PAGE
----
With all the extra activity and attention food pantries received, we also received some questions. People were genuinely curious about how this all works. How do you know people who come to you for help actually need the food? Do you do a financial check? We get asked that a lot. Not because anybody is judging anybody, but because people want to make sure we are not being frivolous with their donations. The answer is no. We don’t do a financial check. First, I’m not qualified to audit somebody, and second, everybody’s circumstances are different. That’s why SNAP as a “one size fits all” program is such a challenge.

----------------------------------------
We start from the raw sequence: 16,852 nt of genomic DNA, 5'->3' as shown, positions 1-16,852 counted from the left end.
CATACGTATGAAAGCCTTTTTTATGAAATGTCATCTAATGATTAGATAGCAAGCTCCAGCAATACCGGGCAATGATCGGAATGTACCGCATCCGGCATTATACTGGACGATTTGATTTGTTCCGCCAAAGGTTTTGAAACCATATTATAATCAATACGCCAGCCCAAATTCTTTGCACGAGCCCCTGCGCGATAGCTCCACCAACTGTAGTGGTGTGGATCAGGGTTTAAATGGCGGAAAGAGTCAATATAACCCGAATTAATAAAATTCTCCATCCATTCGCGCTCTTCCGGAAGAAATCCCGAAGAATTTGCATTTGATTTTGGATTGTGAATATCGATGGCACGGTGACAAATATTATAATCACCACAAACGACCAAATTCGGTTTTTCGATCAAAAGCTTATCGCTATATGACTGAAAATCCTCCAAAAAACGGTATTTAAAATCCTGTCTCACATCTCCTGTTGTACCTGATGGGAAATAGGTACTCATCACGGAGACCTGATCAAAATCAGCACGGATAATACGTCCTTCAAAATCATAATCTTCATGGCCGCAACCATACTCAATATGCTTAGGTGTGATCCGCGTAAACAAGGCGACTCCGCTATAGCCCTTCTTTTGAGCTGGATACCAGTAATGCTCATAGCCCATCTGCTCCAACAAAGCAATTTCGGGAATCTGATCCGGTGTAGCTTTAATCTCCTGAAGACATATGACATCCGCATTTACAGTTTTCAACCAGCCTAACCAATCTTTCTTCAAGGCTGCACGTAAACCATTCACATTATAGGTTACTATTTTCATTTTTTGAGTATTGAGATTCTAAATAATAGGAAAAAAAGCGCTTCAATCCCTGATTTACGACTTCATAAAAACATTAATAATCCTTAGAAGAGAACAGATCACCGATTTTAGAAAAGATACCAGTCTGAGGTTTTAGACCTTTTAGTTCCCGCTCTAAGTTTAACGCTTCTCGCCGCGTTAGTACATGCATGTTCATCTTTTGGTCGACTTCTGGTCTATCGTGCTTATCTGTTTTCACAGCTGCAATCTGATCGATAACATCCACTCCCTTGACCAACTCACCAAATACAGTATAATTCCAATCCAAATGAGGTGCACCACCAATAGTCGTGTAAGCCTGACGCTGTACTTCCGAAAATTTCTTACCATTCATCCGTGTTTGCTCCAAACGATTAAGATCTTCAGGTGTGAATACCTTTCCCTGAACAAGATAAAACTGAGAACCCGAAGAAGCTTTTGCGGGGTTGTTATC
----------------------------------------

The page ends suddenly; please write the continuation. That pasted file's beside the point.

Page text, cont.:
Take one young family who we see from time to time. Dad works, mom is at home with the children. If she were to work, almost her entire earnings would go to childcare, so until the children are in school, it makes sense for her to stay home. They clip coupons and do their best to get by, a situation not eased in any way by the cost of housing in the area. They have no savings, they are stretched too thin, and the slightest upset—which might be a mere inconvenience for some, like a flat tire—disrupts the delicate dance and it can take them weeks to recover while they juggle, pay this and not that, and take hits on their credit score. Because her husband works a lot of overtime to help cover bills, they don’t qualify for SNAP benefits. They miss it by 11 cents a month. Were we to have these kinds of criteria, we would have to turn this family away, and nobody wants that. It’s food.